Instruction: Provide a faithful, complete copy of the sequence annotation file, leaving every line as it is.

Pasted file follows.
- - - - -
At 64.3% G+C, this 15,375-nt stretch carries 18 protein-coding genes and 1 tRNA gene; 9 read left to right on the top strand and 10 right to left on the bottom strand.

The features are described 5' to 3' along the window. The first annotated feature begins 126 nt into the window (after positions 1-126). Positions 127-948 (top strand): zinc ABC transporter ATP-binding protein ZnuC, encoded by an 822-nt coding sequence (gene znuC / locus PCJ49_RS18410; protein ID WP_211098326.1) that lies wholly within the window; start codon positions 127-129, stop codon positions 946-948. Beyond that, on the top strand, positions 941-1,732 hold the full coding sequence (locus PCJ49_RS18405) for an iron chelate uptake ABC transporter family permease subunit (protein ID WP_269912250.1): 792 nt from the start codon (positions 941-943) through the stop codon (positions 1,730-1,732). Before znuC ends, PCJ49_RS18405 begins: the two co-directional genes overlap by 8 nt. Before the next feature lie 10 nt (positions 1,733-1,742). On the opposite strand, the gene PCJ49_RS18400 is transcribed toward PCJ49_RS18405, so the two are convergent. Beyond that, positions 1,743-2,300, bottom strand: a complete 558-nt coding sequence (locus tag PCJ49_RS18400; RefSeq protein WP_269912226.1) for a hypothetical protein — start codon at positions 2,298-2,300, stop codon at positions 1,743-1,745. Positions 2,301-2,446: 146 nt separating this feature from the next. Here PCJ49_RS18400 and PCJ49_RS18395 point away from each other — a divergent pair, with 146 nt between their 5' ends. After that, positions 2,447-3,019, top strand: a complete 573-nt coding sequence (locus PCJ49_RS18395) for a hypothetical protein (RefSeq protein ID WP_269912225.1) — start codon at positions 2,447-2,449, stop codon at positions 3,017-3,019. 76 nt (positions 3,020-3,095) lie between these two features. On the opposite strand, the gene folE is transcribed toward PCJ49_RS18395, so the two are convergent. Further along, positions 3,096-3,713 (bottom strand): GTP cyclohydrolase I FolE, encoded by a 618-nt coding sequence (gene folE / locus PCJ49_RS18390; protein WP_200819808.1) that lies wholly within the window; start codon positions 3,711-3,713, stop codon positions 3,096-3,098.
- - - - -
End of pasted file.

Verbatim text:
At 64.3% G+C, this 15,375-nt stretch carries 18 protein-coding genes and 1 tRNA gene; 9 read left to right on the top strand and 10 right to left on the bottom strand.

The features are described 5' to 3' along the window. The first annotated feature begins 126 nt into the window (after positions 1-126). Positions 127-948 (top strand): zinc ABC transporter ATP-binding protein ZnuC, encoded by an 822-nt coding sequence (gene znuC / locus PCJ49_RS18410; protein ID WP_211098326.1) that lies wholly within the window; start codon positions 127-129, stop codon positions 946-948. Beyond that, on the top strand, positions 941-1,732 hold the full coding sequence (locus PCJ49_RS18405) for an iron chelate uptake ABC transporter family permease subunit (protein ID WP_269912250.1): 792 nt from the start codon (positions 941-943) through the stop codon (positions 1,730-1,732). Before znuC ends, PCJ49_RS18405 begins: the two co-directional genes overlap by 8 nt. Before the next feature lie 10 nt (positions 1,733-1,742). On the opposite strand, the gene PCJ49_RS18400 is transcribed toward PCJ49_RS18405, so the two are convergent. Beyond that, positions 1,743-2,300, bottom strand: a complete 558-nt coding sequence (locus tag PCJ49_RS18400; RefSeq protein WP_269912226.1) for a hypothetical protein — start codon at positions 2,298-2,300, stop codon at positions 1,743-1,745. Positions 2,301-2,446: 146 nt separating this feature from the next. Here PCJ49_RS18400 and PCJ49_RS18395 point away from each other — a divergent pair, with 146 nt between their 5' ends. After that, positions 2,447-3,019, top strand: a complete 573-nt coding sequence (locus PCJ49_RS18395) for a hypothetical protein (RefSeq protein ID WP_269912225.1) — start codon at positions 2,447-2,449, stop codon at positions 3,017-3,019. 76 nt (positions 3,020-3,095) lie between these two features. On the opposite strand, the gene folE is transcribed toward PCJ49_RS18395, so the two are convergent. Further along, positions 3,096-3,713 (bottom strand): GTP cyclohydrolase I FolE, encoded by a 618-nt coding sequence (gene folE / locus PCJ49_RS18390; protein WP_200819808.1) that lies wholly within the window; start codon positions 3,711-3,713, stop codon positions 3,096-3,098.